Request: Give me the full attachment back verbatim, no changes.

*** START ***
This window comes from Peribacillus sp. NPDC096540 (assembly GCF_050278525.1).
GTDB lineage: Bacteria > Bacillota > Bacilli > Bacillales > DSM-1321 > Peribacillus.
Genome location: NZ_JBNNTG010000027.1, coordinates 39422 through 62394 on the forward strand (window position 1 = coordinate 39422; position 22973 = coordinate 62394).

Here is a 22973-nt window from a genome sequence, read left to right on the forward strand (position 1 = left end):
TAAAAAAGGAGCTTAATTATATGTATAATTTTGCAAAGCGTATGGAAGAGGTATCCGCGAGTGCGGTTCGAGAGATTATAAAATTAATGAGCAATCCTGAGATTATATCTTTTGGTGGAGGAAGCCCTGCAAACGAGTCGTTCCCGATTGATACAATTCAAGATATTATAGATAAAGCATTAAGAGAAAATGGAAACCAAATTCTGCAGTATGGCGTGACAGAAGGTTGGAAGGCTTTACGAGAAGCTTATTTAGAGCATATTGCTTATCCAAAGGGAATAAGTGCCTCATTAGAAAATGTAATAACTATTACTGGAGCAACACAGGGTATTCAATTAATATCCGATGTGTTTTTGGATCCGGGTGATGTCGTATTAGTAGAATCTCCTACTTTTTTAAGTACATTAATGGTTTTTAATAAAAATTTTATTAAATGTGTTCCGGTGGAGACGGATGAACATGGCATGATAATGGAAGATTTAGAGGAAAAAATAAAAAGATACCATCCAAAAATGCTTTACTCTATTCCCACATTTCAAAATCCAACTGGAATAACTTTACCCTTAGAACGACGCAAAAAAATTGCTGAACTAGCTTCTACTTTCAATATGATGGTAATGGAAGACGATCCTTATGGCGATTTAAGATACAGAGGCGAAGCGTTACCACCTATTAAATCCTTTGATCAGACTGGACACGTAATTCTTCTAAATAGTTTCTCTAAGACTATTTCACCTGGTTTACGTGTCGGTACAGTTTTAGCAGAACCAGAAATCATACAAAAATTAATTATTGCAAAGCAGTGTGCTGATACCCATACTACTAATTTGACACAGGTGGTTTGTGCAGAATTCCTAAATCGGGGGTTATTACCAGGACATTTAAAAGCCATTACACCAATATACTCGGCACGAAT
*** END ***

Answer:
This window comes from Peribacillus sp. NPDC096540 (assembly GCF_050278525.1).
GTDB lineage: Bacteria > Bacillota > Bacilli > Bacillales > DSM-1321 > Peribacillus.
Genome location: NZ_JBNNTG010000027.1, coordinates 39422 through 62394 on the forward strand (window position 1 = coordinate 39422; position 22973 = coordinate 62394).

Here is a 22973-nt window from a genome sequence, read left to right on the forward strand (position 1 = left end):
TAAAAAAGGAGCTTAATTATATGTATAATTTTGCAAAGCGTATGGAAGAGGTATCCGCGAGTGCGGTTCGAGAGATTATAAAATTAATGAGCAATCCTGAGATTATATCTTTTGGTGGAGGAAGCCCTGCAAACGAGTCGTTCCCGATTGATACAATTCAAGATATTATAGATAAAGCATTAAGAGAAAATGGAAACCAAATTCTGCAGTATGGCGTGACAGAAGGTTGGAAGGCTTTACGAGAAGCTTATTTAGAGCATATTGCTTATCCAAAGGGAATAAGTGCCTCATTAGAAAATGTAATAACTATTACTGGAGCAACACAGGGTATTCAATTAATATCCGATGTGTTTTTGGATCCGGGTGATGTCGTATTAGTAGAATCTCCTACTTTTTTAAGTACATTAATGGTTTTTAATAAAAATTTTATTAAATGTGTTCCGGTGGAGACGGATGAACATGGCATGATAATGGAAGATTTAGAGGAAAAAATAAAAAGATACCATCCAAAAATGCTTTACTCTATTCCCACATTTCAAAATCCAACTGGAATAACTTTACCCTTAGAACGACGCAAAAAAATTGCTGAACTAGCTTCTACTTTCAATATGATGGTAATGGAAGACGATCCTTATGGCGATTTAAGATACAGAGGCGAAGCGTTACCACCTATTAAATCCTTTGATCAGACTGGACACGTAATTCTTCTAAATAGTTTCTCTAAGACTATTTCACCTGGTTTACGTGTCGGTACAGTTTTAGCAGAACCAGAAATCATACAAAAATTAATTATTGCAAAGCAGTGTGCTGATACCCATACTACTAATTTGACACAGGTGGTTTGTGCAGAATTCCTAAATCGGGGGTTATTACCAGGACATTTAAAAGCCATTACACCAATATACTCGGCACGAAT